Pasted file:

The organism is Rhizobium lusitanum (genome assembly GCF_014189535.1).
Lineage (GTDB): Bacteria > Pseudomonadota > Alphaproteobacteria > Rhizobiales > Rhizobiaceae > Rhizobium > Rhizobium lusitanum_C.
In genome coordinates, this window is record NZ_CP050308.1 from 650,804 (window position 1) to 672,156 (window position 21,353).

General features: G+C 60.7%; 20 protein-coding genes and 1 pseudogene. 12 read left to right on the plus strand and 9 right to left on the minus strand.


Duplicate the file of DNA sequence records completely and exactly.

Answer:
The organism is Rhizobium lusitanum (genome assembly GCF_014189535.1).
Lineage (GTDB): Bacteria > Pseudomonadota > Alphaproteobacteria > Rhizobiales > Rhizobiaceae > Rhizobium > Rhizobium lusitanum_C.
In genome coordinates, this window is record NZ_CP050308.1 from 650,804 (window position 1) to 672,156 (window position 21,353).

General features: G+C 60.7%; 20 protein-coding genes and 1 pseudogene. 12 read left to right on the plus strand and 9 right to left on the minus strand.